Similar temperature responses suggest future climate warming will not alter partitioning between denitrification and anammox in temperate marine sediments
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KeywordDenitrification; Anammox; Marine sediment; Climate change; Temperature dependence; Activation energy
Removal of biologically available nitrogen (N) by the microbially mediated processes denitrification and anaerobic ammonium oxidation (anammox) affects ecosystem N availability. Although few studies have examined temperature responses of denitrification and anammox, previous work suggests that denitrification could become more important than anammox in response to climate warming. To test this hypothesis, we determined whether temperature responses of denitrification and anammox differed in shelf and estuarine sediments from coastal Rhode Island over a seasonal cycle. The influence of temperature and organic C availability was further assessed in a 12-week laboratory microcosm experiment. Temperature responses, as characterized by thermal optima (Topt) and apparent activation energy (Ea), were determined by measuring potential rates of denitrification and anammox at 31 discrete temperatures ranging from 3 to 59°C. With a few exceptions, Topt and Ea of denitrification and anammox did not differ in Rhode Island sediments over the seasonal cycle. In microcosm sediments, Ea was somewhat lower for anammox compared to denitrification across all treatments. However, Topt did not differ between processes, and neither Ea nor Topt changed with warming or carbon addition. Thus, the two processes behaved similarly in terms of temperature response, and this response was not influenced by warming. This led us to reject the hypothesis that anammox is more cold-adapted than denitrification in our study system. Overall, our study suggests that temperature responses of both processes can be accurately modeled for temperate regions in the future using a single set of parameters, which are likely not to change over the next century as a result of predicted climate warming. We further conclude that climate warming will not directly alter the partitioning of N flow through anammox and denitrification.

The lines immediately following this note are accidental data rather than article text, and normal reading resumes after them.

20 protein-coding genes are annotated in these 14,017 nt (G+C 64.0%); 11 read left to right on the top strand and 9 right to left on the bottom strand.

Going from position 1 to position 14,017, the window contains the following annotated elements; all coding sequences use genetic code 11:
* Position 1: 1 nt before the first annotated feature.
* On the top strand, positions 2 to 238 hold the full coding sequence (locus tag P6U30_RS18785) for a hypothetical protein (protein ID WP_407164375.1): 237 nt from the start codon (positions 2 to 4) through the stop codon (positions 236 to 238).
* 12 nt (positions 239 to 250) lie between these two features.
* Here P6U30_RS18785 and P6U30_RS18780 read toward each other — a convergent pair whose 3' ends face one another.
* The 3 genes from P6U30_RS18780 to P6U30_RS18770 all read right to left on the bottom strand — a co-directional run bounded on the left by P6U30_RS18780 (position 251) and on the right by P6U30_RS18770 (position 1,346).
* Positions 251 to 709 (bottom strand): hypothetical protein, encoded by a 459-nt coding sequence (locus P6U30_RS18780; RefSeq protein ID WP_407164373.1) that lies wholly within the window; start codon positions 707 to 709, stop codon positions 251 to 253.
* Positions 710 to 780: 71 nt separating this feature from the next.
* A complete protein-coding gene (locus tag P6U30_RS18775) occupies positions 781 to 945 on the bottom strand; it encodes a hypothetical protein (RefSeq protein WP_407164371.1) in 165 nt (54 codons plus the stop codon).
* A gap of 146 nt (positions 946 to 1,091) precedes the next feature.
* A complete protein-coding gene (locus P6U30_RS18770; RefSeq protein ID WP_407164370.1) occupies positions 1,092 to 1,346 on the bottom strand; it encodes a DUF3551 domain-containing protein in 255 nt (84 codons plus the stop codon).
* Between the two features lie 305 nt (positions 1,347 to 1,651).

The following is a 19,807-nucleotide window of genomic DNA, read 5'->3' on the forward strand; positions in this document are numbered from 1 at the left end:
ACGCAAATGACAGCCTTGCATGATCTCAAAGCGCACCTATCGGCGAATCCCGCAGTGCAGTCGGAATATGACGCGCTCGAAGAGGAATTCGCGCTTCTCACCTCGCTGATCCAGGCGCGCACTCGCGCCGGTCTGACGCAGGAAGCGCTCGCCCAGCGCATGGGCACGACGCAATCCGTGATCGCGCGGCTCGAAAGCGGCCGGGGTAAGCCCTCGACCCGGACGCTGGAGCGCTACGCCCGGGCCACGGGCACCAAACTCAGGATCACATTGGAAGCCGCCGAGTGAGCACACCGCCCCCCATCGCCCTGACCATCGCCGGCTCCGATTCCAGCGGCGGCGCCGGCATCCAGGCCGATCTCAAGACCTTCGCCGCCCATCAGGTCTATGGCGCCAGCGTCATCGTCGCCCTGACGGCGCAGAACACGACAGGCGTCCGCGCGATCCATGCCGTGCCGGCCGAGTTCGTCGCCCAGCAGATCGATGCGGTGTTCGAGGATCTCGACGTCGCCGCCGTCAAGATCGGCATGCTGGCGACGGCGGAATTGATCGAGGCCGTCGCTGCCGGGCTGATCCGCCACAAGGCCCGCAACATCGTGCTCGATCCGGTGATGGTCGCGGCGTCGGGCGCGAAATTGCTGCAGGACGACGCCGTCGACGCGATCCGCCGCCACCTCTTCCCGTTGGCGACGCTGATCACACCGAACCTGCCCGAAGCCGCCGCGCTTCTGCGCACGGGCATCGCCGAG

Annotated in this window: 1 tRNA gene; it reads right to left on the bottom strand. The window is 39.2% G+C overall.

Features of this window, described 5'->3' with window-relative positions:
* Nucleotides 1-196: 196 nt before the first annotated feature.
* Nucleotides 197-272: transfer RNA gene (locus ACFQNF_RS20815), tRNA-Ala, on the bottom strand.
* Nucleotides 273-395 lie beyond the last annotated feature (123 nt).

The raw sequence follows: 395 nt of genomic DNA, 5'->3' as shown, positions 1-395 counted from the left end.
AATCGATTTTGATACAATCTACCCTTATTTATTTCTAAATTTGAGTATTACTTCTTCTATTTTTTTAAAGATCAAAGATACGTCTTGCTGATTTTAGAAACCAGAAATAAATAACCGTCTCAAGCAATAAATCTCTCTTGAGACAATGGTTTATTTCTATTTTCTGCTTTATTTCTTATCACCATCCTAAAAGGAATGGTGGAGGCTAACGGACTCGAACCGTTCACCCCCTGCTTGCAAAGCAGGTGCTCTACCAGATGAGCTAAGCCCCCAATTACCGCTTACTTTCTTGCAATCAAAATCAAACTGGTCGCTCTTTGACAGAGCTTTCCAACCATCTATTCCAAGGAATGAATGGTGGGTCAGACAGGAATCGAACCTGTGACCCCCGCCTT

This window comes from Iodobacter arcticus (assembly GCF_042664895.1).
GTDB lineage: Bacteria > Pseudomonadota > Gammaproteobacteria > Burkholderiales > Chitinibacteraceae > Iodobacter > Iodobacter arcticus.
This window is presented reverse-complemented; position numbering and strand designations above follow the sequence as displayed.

Author Posting. © The Author(s), 2016. This is the author's version of the work. It is posted here by permission of John Wiley & Sons for personal use, not for redistribution. The definitive version was published in Global Change Biology, doi:10.1111/gcb.13370.
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